Several teams acquired players with superpowers on the first day of the NHL’s free agent signing period, but the Dallas Stars landed Captain America.
Joe Pavelski, the player with a superhero nickname, signed a three-year deal worth $21 million with the Stars because he believes they are a legitimate Stanley Cup contender.
“We wanted to feel the team was close to winning,” Pavelski told NHL Network. "They check off a lot of boxes. It seemed like a perfect fit.”
Realizing their Stanley Cup window is open, Stars general manager Jim Nill dived aggressively into the marketplace and signed Pavelski, right wing Corey Perry and defenseman Andrej Sekera.
Pavelski’s presence on the second lines means that the Stars should have a more balanced offensive attack than they had last season, when they ranked 29th in scoring.
Pavelski will be 35 at the beginning of next season, but he scored 38 goals last season. He remains a dangerous, skilled offensive performer in traffic.
Joe Pavelski had spent his entire career with the San Jose Sharks before he signed with the Dallas Stars on July 1. (Photo: Stephen R. Sylvanie, USA TODAY Sports)
Meanwhile, the Perry signing is a reasonable roll of the dice. He signed for $1.5 million plus bonuses. He still could be capable of scoring 20 goals and playing with fire and grit. Sekera is a dependable two-way defenseman.
Nill was one of the winners on July 1. Here are other winners and losers early in the free agent signing process.
They won the big prize by signing Artemi Panarin to a seven-year deal worth $81.5 million. The Islanders offered more money, but Panarin wanted to play in Manhattan. The signing of Panarin, coupled with the trade for Jacob Trouba and the drafting of Kaapo Kakko, puts their rebuilding ahead of schedule. They could still use another proven center, but they could compete for a playoff spot if everything goes well.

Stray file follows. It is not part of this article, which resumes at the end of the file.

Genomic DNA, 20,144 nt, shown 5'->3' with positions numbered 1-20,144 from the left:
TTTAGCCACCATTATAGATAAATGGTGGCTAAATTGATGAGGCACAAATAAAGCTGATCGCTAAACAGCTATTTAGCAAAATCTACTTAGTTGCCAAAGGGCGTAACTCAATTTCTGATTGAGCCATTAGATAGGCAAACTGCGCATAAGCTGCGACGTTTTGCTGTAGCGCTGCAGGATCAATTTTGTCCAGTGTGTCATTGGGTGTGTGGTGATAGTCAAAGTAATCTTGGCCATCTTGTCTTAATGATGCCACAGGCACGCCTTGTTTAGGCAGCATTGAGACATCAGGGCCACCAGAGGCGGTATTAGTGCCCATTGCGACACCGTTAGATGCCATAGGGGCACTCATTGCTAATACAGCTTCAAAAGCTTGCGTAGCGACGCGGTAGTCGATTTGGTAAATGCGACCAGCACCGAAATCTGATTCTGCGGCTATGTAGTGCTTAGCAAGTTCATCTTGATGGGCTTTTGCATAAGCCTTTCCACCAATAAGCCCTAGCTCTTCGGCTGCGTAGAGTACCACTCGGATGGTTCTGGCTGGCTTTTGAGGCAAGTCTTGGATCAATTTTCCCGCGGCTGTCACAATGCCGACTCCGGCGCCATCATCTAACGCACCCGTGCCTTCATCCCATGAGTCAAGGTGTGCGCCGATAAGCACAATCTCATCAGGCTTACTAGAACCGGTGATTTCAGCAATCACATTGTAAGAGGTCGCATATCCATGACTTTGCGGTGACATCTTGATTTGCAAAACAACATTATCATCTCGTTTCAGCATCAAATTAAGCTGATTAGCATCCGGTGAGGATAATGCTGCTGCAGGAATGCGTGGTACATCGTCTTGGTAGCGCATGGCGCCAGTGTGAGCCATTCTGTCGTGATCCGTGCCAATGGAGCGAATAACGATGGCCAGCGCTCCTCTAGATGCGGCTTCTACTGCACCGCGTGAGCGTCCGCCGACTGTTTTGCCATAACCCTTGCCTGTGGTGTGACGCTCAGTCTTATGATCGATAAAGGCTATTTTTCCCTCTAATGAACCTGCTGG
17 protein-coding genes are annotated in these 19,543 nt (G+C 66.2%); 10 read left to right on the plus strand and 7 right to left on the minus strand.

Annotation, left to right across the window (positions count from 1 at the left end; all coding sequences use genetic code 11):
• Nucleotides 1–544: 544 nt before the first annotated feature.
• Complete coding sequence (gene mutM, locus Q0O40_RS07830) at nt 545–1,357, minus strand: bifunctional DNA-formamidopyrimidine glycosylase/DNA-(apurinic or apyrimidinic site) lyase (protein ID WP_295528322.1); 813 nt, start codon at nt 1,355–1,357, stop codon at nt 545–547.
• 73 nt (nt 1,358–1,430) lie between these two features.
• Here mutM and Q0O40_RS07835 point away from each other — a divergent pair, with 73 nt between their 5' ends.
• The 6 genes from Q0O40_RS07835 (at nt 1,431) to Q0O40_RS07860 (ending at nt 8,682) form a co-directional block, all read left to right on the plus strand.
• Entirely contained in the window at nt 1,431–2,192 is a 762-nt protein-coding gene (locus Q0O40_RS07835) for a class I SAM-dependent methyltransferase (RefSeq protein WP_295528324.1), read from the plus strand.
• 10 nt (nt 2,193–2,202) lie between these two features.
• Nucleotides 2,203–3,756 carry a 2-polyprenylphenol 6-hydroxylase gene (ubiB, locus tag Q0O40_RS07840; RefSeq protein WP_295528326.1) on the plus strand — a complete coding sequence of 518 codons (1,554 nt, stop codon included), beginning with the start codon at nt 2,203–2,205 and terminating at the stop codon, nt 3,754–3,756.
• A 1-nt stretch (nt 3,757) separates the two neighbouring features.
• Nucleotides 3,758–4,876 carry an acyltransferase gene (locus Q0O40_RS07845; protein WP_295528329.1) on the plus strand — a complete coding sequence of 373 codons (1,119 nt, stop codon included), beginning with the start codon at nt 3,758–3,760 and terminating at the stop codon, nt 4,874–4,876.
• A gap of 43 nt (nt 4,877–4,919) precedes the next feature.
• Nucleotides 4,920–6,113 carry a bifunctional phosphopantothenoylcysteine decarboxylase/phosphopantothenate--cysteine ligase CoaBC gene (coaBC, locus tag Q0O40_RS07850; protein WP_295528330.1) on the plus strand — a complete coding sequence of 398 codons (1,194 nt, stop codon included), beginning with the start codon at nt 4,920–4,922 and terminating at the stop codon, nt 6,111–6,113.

Last summer, they lost John Tavares and Lou Lamoriello transformed this team into a playoff team. Now as a playoff team, they couldn’t persuade Panarin to come aboard. It’s especially difficult to lose him to the rival Rangers.
It’s about time we had another offer sheet. The Hurricanes will likely match the one made to Sebastian Aho and the hockey world won't end. The main reason we don’t see offer sheets is that they don’t usually work and are matched quickly. But it’s fun for fans when a team hauls out an offer sheet now and then. These are not bad for the game.
No one wanted to see Pavelski leave San Jose, including Pavelski. He was a fan favorite and a key figure in the San Jose dressing room. He’s known far and wide as an exceptional teammate and leader.
Winner: NHL goalies
You can imagine the glee that goalies felt when they heard the Florida Panthers gave Sergei Bobrovsky $10 million per season. He has won two Vezina trophies but doesn’t have a Stanley Cup.
Not every goalie will benefit. But this raises the salary bar for the league’s better goalies, such as Washington’s Braden Holtby, who can be an unrestricted free agent next summer.
At least fans who thought all the action would be on July 1. Many of the key decisions about where players were headed were reported on social media the night before. The addition of the interview period has simply changed how the process works. The decisions are made the day before and the signing happens on July 1.
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